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Retro Interview: James Doohan

James Doohan, were he still alive, would turn 99 years old today.

James Doohan, were he still alive, would turn 99 years old today. Crazy, right? 99. Sadly, Star Trek's Montgomery "Scotty" Scott passed away on July 20, 2005. To commemorate his birthday, tracked down a conversation with Doohan, written by Ian Spelling for the New York Times Syndicate back in the summer of 1994. The interview captures the warm, candid, playful Doohan on the set of Star Trek Generations, on the last day that he, Walter Koenig and William Shatner shot the orbital skydiving sequence that ultimately didn't make the film's final cut.

Here's the full piece:

James Doohan's eyes shimmer, and he grins like a Cheshire cat as he surveys the scene.

All around him dozens of men and women are toiling on Generations, the big-screen adventure combining The Next Generation characters with Trek classic's Scotty (Doohan), Chekov (Walter Koenig) and Kirk (William Shatner).

Yes, Montgomery Scott, the beloved "miracle worker," is Trekking again.

On this day of filming, under a searing sun in a gorgeous expanse of mountains about 100 miles north of Los Angeles, only Doohan, Koenig and Shatner are scheduled to go before the cameras. The unlikely trio -- who seem to be getting along just fine, thank you -- are shooting a scene in which Scotty and Chekov greet Kirk after he has skydived to Earth from the heavens. It's the final day of work for Doohan and Koenig, though Shatner has about 10 days remaining.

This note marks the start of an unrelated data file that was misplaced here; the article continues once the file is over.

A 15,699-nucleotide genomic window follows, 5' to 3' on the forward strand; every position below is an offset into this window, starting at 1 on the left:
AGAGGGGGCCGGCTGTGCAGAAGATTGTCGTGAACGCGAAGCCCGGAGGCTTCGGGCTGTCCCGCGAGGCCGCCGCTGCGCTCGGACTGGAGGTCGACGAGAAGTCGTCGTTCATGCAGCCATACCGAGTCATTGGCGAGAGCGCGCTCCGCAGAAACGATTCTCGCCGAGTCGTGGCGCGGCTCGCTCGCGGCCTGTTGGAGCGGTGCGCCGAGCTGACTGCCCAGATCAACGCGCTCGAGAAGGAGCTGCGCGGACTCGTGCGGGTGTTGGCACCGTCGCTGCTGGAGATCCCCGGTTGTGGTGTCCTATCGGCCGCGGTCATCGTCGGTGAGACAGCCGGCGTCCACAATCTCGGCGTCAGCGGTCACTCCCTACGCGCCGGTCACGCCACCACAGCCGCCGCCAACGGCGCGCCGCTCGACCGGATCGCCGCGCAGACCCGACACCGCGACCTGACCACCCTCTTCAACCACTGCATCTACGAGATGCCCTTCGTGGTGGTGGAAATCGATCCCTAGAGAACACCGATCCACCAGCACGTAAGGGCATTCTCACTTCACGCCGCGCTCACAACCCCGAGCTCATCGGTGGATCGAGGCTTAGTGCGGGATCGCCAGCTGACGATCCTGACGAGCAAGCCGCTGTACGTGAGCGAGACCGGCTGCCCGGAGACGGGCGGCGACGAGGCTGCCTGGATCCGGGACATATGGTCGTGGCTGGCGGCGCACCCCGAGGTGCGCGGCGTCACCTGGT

"I'd love to tell you what Scotty's up to, but I can't talk about what we've done so far, and I've purposely not read the rest of the script," the affable Doohan says as he sits in a director's chair on the edge of the set during a shooting break. "I like to be entertained and surprised, so I'm saving all of that for when I watch the finished film."

Actually, Doohan is a bit surprised to be here at all.

In 1991, when the credits rolled on Star Trek VI: The Undiscovered Country, Doohan figured he'd seen the last of Montgomery Scott. Then came his "wonderful and welcome" appearance as a caught-in-time Scotty in the popular sixth-season Next Gen episode "Relics." Still, Doohan believed his big-screen Enterprise voyages were over. That's why he was so surprised to be offered a part in Generations.

"They had problems with Leonard (Nimoy) and De (DeForest Kelley), I guess. The next obvious choices were me and Walter, or Nichelle (Nichols) and George (Takei), or whatever combination."

Doohan pauses and twists in his chair, betraying a bit of pent-up frustration.

"The big problem was Paramount just didn't want to pay us what we know we're worth. So it was a tough decision to do it. It really was."

Another Doohan film that will probably be coming out soon is the independent feature Storybook. The Canadian-born actor plays a character named Uncle Monty who reads his nephew a tale about walking puppets that come to life.

"It's really quite cute," Doohan says, "and we're hoping a studio like Disney will pick it up and release it."

As for Doohan's long-awaited autobiography -- which will chronicle his childhood in Vancouver, British Columbia; his days as a Royal Canadian air force pilot during World War II; his early acting outings on radio and television and in films; and his Enterprise years -- the wait continues.

"I found out I wasn't a writer," he says, laughing. "So we called in (prolific Trek author) Peter David, who's doing it with me. There are very good stories to tell, but my agent, wife -- everybody -- told me I tell a hell of a lot better story than I write. So I'm telling Peter my stories."

The book will probably be out next spring, Doohan says.

In addition to his film and television work, Doohan does the occasional commercial, makes personal appearances and attends many Trek conventions.

"And, of course, I've got my wife, Wende, and the kids in Redmond, Wash., where I live now. So I keep busy.

"Boy, I'm telling you, I hardly have a minute to spare."